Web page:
Less than a week into the summer holidays, I don’t know if it is just my house, but the phrase most used at the minute is “I’m bored”.
But why does this have to be such a bad thing? Why do we always need to have something to do? Children and even some adults are so used to having endless activities and structure, that when these aren’t available they just don’t know what to do. Of course, structure and routines are an important part of everyone’s day, but we also need to make time for ‘boredom’ or simply just be!
Most children have copious amounts of toys and not to mention the many different types of gadgets such as phones, iPads, computers, and television. You might even wonder how can they be bored? Everything they need is at the touch of a button or swipe of a finger, there is no waiting, they are constantly being overstimulated, thus leading to higher levels of boredom when they aren’t able to get this instant gratification. Recent studies highlight that children under the age of 5 who spend 2 or more hours on screens are 8 times more likely to develop ADHD.
If you think about it, almost all toys and games today come with instructions. Even Lego has endless pages of step-by-step tuition on how to build all their different figures. It has really taken all the originality and creativity out of play.
I think we as parents are afraid to let our kids be bored. We feel that it reflects on our parenting skills, but the good news is, not only is boredom good for children it is actually essential.
The main reasons boredom benefits children:
- Nurtures Imagination and Creativity.
Allows them to build/construct or be whatever they choose, opens a world of possibilities. It can be real life or fantasy. Having a vision and being able to use your own initiative is a huge plus for interviews later in life.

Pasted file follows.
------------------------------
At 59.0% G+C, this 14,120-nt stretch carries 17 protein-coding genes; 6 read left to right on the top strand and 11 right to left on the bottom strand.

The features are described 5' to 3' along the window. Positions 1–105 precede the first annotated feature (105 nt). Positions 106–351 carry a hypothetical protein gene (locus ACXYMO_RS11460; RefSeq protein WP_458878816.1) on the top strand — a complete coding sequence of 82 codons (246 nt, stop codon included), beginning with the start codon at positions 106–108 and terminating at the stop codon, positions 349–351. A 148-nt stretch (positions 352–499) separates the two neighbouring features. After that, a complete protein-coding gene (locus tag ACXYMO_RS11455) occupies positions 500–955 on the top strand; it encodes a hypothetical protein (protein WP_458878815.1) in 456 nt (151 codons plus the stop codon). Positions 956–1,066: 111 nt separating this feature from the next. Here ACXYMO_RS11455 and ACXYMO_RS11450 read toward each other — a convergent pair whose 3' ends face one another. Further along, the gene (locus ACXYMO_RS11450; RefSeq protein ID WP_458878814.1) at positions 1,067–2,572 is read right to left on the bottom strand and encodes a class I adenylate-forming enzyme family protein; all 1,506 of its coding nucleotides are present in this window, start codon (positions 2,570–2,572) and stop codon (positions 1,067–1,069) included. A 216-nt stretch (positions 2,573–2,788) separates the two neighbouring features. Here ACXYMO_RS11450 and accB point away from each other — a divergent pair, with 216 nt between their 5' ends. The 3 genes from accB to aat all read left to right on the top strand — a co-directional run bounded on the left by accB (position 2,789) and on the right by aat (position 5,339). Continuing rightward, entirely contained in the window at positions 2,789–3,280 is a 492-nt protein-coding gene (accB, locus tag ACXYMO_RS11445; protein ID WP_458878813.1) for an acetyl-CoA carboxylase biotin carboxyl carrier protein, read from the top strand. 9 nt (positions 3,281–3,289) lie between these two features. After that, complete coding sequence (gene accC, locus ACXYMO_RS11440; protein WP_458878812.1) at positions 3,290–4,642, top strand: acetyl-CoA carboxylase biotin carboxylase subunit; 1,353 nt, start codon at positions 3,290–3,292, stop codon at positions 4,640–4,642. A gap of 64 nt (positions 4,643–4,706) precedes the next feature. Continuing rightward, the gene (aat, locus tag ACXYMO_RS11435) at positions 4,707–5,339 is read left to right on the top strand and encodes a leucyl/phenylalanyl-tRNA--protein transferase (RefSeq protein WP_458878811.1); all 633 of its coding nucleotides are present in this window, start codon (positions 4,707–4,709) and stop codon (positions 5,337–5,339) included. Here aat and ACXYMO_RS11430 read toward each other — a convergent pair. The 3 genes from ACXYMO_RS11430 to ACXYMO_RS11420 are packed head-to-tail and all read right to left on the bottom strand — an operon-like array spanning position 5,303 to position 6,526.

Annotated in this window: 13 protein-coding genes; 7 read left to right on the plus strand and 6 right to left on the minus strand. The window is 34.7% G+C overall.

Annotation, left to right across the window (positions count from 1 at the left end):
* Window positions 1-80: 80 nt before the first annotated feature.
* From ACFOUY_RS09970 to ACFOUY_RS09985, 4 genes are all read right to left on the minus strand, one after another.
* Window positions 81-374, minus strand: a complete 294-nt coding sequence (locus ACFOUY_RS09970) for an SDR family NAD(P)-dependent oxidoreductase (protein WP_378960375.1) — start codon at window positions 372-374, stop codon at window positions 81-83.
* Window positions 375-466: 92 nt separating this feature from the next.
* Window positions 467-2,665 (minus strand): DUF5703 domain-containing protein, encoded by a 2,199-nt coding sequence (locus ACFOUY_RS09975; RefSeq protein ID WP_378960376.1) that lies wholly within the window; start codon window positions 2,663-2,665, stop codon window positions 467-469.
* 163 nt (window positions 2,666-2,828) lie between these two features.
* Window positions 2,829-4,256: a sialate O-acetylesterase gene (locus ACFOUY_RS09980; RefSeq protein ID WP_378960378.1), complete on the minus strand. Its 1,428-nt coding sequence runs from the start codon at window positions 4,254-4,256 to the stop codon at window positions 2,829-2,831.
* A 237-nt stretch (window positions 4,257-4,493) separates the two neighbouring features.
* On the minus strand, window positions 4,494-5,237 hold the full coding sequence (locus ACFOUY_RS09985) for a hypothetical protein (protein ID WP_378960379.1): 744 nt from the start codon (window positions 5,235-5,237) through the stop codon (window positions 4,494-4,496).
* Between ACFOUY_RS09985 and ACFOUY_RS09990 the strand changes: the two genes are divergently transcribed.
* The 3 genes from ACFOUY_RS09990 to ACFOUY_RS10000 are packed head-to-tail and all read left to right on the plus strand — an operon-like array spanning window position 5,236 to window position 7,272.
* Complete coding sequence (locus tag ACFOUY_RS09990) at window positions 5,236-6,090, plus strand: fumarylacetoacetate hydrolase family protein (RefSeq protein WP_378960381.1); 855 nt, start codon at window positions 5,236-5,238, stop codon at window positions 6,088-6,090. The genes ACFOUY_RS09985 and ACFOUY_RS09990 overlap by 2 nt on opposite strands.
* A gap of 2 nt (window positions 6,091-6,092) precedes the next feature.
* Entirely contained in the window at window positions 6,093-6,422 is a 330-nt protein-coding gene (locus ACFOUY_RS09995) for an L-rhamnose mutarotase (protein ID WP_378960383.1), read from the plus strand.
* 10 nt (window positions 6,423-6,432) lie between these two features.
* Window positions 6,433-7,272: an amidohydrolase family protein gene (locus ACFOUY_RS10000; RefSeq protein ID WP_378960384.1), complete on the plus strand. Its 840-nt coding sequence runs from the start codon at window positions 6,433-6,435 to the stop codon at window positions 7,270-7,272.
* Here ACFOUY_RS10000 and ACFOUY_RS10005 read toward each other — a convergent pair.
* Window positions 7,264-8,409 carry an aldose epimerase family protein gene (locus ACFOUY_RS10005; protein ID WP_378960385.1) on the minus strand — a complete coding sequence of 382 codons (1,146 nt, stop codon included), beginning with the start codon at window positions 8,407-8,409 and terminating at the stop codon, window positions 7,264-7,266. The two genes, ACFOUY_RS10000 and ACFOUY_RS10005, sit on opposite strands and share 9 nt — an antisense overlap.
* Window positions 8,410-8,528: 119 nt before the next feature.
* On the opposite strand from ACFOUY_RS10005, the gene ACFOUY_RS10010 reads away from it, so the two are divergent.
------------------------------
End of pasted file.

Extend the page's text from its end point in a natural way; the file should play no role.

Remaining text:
- Promotes determination and problem-solving skills
Decision-making – Decide what you want to do, whether it will work, what to do if it doesn’t and, more importantly, try again.
- Encourages confidence and self-esteem
Satisfaction and pride of doing well, achieving things for themselves, allow them to take risks. It may not always work but they can always try again, which helps them to learn what it is they like or their own interests. What they are good at or maybe not so good at.
- Develops social skills and relationships
Working together with others, learn to work as a team, communication, and sharing whether they follow others or take the lead.
- Improves mental well-being
Enjoying play, achieving, and making memories, never did a good story start with ‘this one time, on my iPad…!’
So what can we do?
- Allocate time for ‘boredom’
- Provide objects/resources and let them decide what to do (no internet/ electronics/instructions allowed) this can be adapted for any age. It can be blocks, Lego (without the instructions!), junk/natural material, blankets, books, messy play, or simply being outside.
- Don’t mind the mess, make tidy up after a game also.
Don’t be under pressure trying to keep your kids entertained this summer. Allow them to think for themselves… their memories will thank you for it!
Lifestart and SOOC are always here to help. From 26th – 30th July, we will be hosting 2 interactive play webinars and providing some great ideas on how children can embrace boredom!